The numbers on identity theft are in, and it’s bad news for businesses. According to the Identity Theft Resource Center (ITRC), of the 174 million records breached in 2017, a staggering 91.4 percent came from corporate database attacks.

Beyond their shock value, however, these identity theft statistics put enterprise security in the hot seat to improve data protection, develop better responses and mitigate future attacks.

Inside the Identity Theft Statistics

It’s easy to find personal data for sale. As noted by TechTarget, a recent scan of Dark Web marketplaces by security firm 4iQ found a 41 GB repository containing more than 1.4 billion stolen credentials, all stored in cleartext. As a result, passwords, usernames, birthdays and Social Security numbers are now a dime a dozen, prompting attackers to seek out and monetize every available scrap of data on business networks.

Stolen data is the just the beginning. Given the emerging privacy regulations governing data handling practices around the world, breaches are more than just worrisome for the bottom line — they could also mean significant damage to public reputation and, in some cases, heavy fines.

Improving the Identity Issue

How can enterprises reduce the threat of stolen identity data and improve corporate response? Employee training deserves a mention here, since in-house users are the most likely source of unintentional data breaches. TechRepublic recommended developing specific identity theft protection polices and then taking the time to train users in how they will be implemented and what specific behaviors are expected.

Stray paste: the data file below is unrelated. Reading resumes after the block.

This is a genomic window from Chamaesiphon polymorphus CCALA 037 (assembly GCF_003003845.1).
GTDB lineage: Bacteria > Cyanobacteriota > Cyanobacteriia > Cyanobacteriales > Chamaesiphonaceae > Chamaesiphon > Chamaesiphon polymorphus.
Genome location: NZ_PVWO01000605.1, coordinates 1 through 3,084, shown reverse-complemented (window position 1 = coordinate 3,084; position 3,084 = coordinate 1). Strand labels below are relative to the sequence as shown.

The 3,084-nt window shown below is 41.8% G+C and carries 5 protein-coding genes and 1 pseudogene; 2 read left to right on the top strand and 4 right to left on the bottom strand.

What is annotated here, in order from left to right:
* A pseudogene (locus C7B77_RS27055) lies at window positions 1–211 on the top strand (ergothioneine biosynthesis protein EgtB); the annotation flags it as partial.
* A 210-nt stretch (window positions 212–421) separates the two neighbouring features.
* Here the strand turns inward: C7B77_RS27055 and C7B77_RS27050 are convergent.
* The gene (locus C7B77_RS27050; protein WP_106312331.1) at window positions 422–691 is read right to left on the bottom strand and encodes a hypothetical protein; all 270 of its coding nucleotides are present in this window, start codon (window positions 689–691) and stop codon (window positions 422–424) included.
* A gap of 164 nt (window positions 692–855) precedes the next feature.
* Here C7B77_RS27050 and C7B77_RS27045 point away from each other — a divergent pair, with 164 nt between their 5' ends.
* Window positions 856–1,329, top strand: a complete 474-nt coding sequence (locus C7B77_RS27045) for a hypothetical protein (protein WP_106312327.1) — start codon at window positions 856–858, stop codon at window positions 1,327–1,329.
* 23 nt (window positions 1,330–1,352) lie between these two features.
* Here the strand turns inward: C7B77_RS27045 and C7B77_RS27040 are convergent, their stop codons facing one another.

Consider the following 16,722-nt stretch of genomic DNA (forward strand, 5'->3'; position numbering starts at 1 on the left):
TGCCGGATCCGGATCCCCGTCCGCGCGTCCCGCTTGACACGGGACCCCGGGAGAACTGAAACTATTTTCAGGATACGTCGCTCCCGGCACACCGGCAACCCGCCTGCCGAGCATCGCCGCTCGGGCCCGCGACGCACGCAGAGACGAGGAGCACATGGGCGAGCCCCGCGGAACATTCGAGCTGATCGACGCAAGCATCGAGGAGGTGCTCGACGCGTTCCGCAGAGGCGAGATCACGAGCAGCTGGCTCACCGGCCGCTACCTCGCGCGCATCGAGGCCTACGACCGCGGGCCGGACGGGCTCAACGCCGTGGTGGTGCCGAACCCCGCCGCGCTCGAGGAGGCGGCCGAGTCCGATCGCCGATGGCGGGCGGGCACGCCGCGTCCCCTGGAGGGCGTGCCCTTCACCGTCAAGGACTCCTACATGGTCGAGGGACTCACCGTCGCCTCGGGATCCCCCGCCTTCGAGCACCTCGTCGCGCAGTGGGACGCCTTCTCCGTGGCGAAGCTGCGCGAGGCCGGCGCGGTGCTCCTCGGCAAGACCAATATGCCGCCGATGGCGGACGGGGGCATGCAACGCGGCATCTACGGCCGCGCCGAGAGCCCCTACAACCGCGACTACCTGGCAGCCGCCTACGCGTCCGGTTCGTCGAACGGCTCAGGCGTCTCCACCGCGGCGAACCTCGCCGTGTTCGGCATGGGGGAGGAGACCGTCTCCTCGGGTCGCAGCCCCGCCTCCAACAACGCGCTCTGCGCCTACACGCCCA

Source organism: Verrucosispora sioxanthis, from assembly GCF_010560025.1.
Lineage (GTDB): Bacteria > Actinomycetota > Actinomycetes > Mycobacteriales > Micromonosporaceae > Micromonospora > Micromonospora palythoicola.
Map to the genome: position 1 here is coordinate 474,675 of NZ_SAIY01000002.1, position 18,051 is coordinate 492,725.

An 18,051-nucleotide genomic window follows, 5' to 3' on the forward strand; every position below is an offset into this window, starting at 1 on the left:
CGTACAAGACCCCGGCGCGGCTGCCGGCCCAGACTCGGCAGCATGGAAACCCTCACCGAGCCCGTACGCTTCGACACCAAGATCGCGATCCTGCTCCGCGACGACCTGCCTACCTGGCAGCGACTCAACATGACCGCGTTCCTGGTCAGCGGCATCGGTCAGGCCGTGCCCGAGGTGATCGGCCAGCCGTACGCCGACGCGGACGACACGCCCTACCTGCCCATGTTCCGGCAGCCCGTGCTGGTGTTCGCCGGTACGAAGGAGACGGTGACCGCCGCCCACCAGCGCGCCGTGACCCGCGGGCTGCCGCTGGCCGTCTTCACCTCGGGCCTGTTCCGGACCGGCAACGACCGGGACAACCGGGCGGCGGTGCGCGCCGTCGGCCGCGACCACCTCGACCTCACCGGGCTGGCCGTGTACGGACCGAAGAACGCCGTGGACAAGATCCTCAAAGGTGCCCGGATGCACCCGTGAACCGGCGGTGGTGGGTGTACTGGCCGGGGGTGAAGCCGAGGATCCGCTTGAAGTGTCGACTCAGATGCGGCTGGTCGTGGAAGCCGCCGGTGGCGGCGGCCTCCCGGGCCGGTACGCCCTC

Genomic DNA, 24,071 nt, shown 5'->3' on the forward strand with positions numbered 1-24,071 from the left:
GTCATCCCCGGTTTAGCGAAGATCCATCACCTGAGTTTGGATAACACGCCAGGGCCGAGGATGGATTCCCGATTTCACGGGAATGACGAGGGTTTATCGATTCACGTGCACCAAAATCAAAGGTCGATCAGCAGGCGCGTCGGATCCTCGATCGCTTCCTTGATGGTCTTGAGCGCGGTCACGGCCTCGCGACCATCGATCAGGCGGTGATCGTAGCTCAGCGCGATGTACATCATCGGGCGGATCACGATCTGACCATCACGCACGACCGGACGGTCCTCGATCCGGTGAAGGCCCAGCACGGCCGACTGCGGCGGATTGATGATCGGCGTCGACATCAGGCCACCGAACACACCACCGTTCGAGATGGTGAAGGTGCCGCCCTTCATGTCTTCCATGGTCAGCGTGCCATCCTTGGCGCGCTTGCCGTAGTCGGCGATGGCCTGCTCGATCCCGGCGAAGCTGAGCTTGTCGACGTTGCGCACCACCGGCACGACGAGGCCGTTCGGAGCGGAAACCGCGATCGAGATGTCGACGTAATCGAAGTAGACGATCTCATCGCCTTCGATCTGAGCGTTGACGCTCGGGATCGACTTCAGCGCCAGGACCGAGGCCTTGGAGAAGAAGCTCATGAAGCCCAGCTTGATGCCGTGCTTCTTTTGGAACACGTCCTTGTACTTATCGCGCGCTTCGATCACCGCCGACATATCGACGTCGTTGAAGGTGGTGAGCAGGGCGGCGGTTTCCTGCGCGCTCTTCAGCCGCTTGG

On the technology side of things, it’s time to implement two-factor authentication (2FA), which can easily hamstring most entry-level attacks. Want to cut that 91.4 percent down to a more reasonable level? Start with better authentication.

Automation is also a solid investment here. New security offerings now come with the capability to detect, quarantine and potentially remediate attacks in real time, giving security professionals a chance to shore up human defenses instead of weeding through loads of data.

Incident Response Makes a Difference

Last but not least, CSO Online recommended taking a hard look at existing preparedness and incident response planning. While the identity theft statistics described above make it clear that companies must take immediate action, even the best training and technology won’t completely eliminate the risk of a data breach. As a result, enterprises must have reliable, battle-ready plans on deck that focus on minimizing damage, controlling costs and clearing networks of all malicious code.

Corporate security is in the hot seat over identity theft. The best bet is to take it as a challenge rather than a condemnation. Improve employee training, technological safeguards and existing policy to reduce the impact of stolen data and identity theft.

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